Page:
but Black as an anti-Catholic went further and instilled this wall of separation(from Tom’s old letters to NE Baptists) clause as an expansion of The Establishment Clause and libs have run with it ever since.
I doubt one could argue Black did not do this intentionally.
the irony in all this that escapes media and academia today is that Jefferson wrote what he did to assure the Baptists to be free of government inhibition and that this clause by Hugo Black also put religious control firmly in the Feds hands after being with the states for 150 years
arguably one of the worst living breathing Constitution rationalizations ever...up there with Right to Privacy and the abortion argument or the usurpations of Freedom of Association that have sprung forth from the Civil Rights era
but this one can be rolled back too
I agree. And I’m a little bit surprised that she isn’t, or wasn’t, or forgot it.
There’s always the possibility that she and her handlers have a disagreement about how much she should talk about things like creationism, school prayer and all the rest of the post Everson issues. She knows this stuff, or knew enough to talk about it back in the day on the TV. Perhaps her advisers have tried to convince her that it’s better to sound ill informed than to say that there are no real constitutional barriers to an official state church. Not a national church, a federal church, but a state church.
The 1st Amendment protects the rights of states to do religion their own way. That could mean some pretty serious religion in some states. A lot of moderates in the northeast are wary of theocracy. A proper, Clarence Thomas style reading of the Constitution does not stop a statewide theocracy. I don’t think the voters would vote for it, but it’s a possibility under the kind of thinking in Elk Grove.
So, I think that Christine might’ve been trying to walk a fine line.
I really don’t know. She could’ve said “before Everson in 1947 there was no “separation of church and state” in the Constitution. It doesn’t appear in the text of the Constitution. It was put there by Hugo Black in 1947.” which is what pretty much every kid in that crappy law school who took Con Law and covered establishment cases already knew. But if she was planning another “shame on you” ad, Coons was wrong and Christine was right - except for what she said to national review, where she tried to bring the free exercise clause into it where it probably didn’t belong. I’ve known for weeks that Everson would be discussed in some way. It’s her version of Rand Paul’s Civil Rights Act.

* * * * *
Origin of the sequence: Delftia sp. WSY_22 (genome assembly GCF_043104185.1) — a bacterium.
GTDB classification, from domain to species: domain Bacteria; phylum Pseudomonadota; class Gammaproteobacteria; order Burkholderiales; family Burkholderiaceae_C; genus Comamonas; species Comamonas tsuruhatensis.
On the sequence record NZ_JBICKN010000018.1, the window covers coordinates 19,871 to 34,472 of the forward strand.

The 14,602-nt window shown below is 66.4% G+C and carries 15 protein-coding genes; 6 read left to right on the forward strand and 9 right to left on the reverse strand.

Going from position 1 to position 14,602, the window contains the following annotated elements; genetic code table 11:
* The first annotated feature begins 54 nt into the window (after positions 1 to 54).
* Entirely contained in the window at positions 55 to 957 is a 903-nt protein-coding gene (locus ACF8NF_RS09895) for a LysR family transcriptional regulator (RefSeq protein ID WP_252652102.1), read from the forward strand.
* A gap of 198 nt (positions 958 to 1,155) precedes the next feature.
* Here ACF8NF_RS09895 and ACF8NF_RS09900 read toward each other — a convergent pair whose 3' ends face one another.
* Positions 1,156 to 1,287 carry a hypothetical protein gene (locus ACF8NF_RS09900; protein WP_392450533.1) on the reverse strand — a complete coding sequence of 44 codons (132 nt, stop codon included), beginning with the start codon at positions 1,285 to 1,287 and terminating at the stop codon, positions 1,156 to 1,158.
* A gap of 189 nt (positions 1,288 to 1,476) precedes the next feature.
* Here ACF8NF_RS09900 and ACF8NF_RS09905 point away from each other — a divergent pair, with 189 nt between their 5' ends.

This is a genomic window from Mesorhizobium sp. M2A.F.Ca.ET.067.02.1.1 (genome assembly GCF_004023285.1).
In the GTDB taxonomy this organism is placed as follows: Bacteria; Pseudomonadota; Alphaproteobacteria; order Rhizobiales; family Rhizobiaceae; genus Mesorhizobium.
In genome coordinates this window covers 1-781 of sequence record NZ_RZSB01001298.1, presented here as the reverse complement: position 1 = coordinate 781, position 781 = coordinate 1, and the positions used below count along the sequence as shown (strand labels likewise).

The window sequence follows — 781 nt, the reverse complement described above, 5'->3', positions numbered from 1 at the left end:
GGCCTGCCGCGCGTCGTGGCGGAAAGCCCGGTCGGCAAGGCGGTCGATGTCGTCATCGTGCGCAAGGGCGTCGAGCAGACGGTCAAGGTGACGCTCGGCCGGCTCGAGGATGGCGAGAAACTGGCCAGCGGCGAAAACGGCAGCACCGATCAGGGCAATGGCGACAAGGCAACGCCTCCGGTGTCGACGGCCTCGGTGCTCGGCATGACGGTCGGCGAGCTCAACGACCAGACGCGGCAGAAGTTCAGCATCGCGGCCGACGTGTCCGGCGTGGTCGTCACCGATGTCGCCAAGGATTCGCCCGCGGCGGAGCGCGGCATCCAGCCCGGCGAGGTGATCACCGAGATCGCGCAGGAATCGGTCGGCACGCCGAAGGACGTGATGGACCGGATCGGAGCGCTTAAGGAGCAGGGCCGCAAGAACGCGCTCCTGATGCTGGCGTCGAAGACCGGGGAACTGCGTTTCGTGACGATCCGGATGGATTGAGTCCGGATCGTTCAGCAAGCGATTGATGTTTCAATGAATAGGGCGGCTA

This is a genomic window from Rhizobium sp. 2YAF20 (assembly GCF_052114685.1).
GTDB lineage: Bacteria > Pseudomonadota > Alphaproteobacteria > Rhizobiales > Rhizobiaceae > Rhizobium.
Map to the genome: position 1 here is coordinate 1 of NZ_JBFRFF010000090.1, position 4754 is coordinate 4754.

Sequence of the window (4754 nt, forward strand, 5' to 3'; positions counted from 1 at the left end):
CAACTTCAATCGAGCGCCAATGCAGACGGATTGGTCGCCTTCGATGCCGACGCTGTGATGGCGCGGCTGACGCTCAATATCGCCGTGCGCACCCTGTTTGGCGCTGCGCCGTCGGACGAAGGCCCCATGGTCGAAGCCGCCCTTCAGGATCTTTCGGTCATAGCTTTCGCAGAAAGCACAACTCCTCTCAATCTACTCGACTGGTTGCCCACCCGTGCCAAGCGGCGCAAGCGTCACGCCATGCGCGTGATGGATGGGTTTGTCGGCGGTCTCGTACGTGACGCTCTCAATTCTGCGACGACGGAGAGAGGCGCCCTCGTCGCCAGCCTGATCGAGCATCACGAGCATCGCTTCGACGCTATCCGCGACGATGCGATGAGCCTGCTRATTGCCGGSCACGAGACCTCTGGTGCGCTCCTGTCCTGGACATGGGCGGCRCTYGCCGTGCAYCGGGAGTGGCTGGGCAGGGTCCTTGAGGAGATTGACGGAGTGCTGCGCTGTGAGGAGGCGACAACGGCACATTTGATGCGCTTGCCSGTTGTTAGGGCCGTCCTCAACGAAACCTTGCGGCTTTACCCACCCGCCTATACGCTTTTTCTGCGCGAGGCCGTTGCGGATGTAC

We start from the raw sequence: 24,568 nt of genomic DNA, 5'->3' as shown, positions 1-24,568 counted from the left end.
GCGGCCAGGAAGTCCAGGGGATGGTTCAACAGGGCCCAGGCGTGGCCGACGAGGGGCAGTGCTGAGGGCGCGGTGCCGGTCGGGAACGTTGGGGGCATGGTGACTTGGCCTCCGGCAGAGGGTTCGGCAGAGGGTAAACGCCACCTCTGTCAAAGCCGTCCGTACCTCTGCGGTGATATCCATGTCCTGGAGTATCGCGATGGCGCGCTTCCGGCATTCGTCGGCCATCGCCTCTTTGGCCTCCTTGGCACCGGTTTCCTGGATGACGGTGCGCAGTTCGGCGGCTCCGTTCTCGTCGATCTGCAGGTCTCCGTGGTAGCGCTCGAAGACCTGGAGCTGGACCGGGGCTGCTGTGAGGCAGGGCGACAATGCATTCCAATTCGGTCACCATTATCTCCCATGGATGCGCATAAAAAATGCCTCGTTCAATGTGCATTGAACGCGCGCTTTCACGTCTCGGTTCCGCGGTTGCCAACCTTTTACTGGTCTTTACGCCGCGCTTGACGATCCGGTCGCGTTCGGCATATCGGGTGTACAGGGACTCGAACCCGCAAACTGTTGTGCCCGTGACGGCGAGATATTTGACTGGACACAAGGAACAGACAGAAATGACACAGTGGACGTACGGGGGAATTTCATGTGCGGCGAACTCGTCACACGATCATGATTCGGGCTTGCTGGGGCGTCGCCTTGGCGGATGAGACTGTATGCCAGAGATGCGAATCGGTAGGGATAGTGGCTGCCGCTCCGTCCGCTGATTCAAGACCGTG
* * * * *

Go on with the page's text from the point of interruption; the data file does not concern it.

“The “establishment of religion” clause of the First Amendment means at least this: Neither a state nor the Federal Government can set up a church. Neither can pass laws which aid one religion, aid all religions, or prefer one religion over another. Neither can force nor influence a person to go to or to remain away from church against his will or force him to profess a belief or disbelief in any religion.”
That would be why the 1st amendment reads this:
“Congress shall make no law respecting an establishment of religion, or prohibiting the free exercise thereof; or abridging the freedom of speech, or of the press; or the right of the people peaceably to assemble, and to petition the Government for a redress of grievances.”
Why specify congress if you meant any law making body?
O’Donnell’s mistake was actually to read the constitution and presume that its text mean anything. Thats apparently a big no-no in law-school that gets you laughed at...
Maybe thats why everyone hates lawyers as much or more then they hate politicians? Lawyers thing they are the law makers in the court, that the rulings they help bring about redefining our constitution are somehow legit usurpations of our constitution...
My daughter the other day was commenting on her college government class....they were discussing the pros and cons of both the original Constitution and the “Living Constitution.” Yep, you heard me right...I think I am still trying to pick my jaw up off the floor!